BAVARIA + OKTOBERFEST 101
HOW TO HIKE, BIKE AND DANCE YOUR WAY TO THE WORlD'S LARGEST BEER FESTIVAL LIKE WHOA
THERE'S MORE TO THIS PLACE THAN BEER...
FAST FUN BAVARIA FACTS
- Munich (or as the locals call it “Minga”) is the capital of Bavaria, the southernmost state in Germany.
- Stores in Germany are usually closed on Sundays, even supermarkets, so plan ahead and do all your shopping on the other days.
- Public transport is great in Germany and on time 99% of the time, so don’t be late! There are two main underground trains in Munich, the S-Bahn and the U-bahn. The Hauptbahnhof is the main station in the city center.
- The German umlauts (ö, ü, ä) can otherwise be written ‘oe’, ‘ue’, ‘ae’, and the ß (Eszett) is really just a letter that makes up a double S.
- The Neuschwanstein castle was built for only one person – King Ludwig II, in which he only slept 11 nights in the castle before the government declared him insane and deposed him.
- The Neuschwanstein castle will probably look familiar to you. It’s where Walt Disney got his inspiration for Cinderella's castle!
Angela Merkel is Germany’s current Chancellor (and the first female in history to hold the position) . In 2007, she became the second woman to chair the G8 after Margaret Thatcher. You go girl!
...BUT SERIOUSLY, THEY'RE ALL ABOUT THE BEER!
FAST FUn OKTOBERFEST FACTS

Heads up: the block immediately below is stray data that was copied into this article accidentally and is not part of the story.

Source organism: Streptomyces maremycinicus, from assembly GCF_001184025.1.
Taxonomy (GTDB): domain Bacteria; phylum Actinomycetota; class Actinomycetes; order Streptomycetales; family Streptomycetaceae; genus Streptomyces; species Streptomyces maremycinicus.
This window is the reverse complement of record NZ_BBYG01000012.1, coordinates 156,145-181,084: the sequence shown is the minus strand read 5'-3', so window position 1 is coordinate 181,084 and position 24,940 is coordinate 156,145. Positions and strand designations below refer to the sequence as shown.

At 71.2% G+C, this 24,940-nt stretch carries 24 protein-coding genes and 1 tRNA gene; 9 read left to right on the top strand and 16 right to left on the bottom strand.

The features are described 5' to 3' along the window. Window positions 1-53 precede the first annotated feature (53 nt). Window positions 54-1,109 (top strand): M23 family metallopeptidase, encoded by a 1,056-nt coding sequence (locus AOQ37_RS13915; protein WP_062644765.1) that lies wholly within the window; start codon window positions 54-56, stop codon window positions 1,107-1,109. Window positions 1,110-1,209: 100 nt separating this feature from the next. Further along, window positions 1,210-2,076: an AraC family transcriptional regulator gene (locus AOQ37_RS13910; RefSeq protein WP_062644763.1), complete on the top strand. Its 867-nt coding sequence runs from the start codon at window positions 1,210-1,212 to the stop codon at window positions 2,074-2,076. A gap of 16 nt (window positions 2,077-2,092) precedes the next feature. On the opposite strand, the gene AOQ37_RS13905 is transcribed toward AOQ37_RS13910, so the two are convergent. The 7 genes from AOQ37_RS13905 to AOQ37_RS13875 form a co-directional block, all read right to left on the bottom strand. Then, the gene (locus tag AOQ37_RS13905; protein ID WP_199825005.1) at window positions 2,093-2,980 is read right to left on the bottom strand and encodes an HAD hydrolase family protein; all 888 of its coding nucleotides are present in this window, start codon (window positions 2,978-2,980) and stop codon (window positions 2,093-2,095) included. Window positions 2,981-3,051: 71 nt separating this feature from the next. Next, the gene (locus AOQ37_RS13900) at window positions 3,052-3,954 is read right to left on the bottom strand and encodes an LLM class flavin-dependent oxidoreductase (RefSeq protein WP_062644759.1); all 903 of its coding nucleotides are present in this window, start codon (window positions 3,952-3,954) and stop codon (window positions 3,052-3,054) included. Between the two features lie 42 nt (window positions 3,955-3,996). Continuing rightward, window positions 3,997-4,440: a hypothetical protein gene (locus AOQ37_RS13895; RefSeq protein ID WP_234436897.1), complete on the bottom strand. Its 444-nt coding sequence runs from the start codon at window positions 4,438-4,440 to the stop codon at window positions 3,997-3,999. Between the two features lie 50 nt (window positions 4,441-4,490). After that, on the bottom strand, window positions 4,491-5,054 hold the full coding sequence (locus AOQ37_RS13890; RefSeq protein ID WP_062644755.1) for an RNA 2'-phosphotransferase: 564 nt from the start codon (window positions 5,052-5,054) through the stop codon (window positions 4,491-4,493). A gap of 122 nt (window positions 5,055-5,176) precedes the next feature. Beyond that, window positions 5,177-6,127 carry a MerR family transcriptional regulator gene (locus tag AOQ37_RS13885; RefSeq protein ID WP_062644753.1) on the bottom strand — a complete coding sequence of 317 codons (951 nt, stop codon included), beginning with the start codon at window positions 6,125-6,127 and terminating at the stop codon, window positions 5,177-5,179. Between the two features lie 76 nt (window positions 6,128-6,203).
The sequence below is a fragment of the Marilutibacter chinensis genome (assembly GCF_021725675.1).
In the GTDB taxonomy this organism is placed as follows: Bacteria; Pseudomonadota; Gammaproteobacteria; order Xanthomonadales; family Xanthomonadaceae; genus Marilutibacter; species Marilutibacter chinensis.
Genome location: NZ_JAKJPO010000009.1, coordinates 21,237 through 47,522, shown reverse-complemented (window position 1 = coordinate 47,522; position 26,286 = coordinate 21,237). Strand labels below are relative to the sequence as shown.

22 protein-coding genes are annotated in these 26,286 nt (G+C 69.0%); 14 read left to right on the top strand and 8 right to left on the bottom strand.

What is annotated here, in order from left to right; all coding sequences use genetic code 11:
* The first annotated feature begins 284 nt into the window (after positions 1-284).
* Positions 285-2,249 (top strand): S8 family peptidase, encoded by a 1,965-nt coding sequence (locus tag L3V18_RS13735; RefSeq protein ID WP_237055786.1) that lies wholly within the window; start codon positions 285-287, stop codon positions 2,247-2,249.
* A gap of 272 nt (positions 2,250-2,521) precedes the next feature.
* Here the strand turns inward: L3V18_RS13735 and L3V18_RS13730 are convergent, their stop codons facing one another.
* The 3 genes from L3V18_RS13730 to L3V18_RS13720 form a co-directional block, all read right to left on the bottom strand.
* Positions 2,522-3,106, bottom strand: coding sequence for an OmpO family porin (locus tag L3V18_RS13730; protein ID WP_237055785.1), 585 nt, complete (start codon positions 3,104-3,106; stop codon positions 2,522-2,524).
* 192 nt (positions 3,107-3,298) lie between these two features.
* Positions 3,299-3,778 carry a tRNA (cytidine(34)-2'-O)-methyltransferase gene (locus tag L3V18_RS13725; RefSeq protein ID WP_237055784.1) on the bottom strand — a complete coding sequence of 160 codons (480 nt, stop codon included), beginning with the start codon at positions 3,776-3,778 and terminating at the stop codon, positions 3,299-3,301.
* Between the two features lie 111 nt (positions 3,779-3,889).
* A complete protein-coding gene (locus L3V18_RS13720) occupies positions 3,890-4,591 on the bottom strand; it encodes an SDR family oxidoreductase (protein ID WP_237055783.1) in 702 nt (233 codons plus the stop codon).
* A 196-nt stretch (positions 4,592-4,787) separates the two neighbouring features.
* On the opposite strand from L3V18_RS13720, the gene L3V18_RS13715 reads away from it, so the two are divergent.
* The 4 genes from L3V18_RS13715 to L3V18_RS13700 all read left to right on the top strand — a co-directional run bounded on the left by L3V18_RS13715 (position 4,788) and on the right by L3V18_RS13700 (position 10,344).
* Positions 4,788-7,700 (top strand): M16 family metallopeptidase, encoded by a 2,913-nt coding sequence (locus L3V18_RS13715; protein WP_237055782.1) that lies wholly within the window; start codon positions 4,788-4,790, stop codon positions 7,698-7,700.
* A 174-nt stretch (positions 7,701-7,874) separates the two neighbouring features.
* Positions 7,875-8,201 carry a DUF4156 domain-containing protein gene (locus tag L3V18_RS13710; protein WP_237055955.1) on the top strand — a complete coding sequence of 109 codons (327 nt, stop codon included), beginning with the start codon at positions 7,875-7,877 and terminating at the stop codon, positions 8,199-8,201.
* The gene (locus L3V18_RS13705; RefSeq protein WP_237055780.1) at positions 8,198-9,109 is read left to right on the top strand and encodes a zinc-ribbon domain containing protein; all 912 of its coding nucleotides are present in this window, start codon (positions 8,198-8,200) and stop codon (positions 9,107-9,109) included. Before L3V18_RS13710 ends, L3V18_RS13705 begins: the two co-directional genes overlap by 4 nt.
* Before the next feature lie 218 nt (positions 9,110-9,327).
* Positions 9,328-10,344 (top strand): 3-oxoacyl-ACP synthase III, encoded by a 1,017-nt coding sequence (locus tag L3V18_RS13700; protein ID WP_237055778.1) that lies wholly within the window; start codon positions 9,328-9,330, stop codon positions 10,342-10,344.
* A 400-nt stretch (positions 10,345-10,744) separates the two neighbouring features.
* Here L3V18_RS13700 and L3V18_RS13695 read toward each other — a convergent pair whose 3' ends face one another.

- The best way to get in the Oktoberfest spirit is by raising your glass, clinking your mug and saying ‘Prost!’ When you give a toast don’t forget to look the other person in the eye- it’s bad luck if you don’t!
- Dirndl and lederhosen are traditional Bavaian outfits, and today at Oktoberfest nearly everyone is wearing them. Ladies, if you tie the bow of your apron on the left side, it means you’re single and ready to mingle. If you tie it on the right, it means your affections are already given to someone else.
- Hydrate before going to the Oktoberfest as a liter of water costs almost as much as a beer (€7.30)! You might just want to bring a bottle of water with you!
- Beer is serious business during Oktoberfest! All the beer served at the Oktoberfest tents must be from one of Munich’s six breweries—Paulaner, Spaten, Hacker-Pschorr, Augustiner, Hofbräu and Löwenbräu (where we have our table). The beer must follow the Reinheitsgebot purity law. It was enacted back in 1516 to control beer quality standards, and stipulates rules such as the recipe can only include barley, malt, yeast and hops.
- Last year over 6.2 million people visited the Oktoberfest, and they consumed over 1.98 million gallons of beer (that’s enough to fill three Olympic swimming pools)!
- The Oktoberfest is cash only and a one-liter stein of beer costs around €10.10. Tents are allowed to charge their guests for use of the toilets, though that is not usually the case, have spare euros on you just in case.
TALK THE TALK
SOME USEFUL GERMAN PHRASES
My name is...
One, two, three, drink!
Oans, zwoa, drei, g’suffa!
one liter (of beer)
GOOD TO KNOW BEFORE WE GO
READy, SET, WHOA!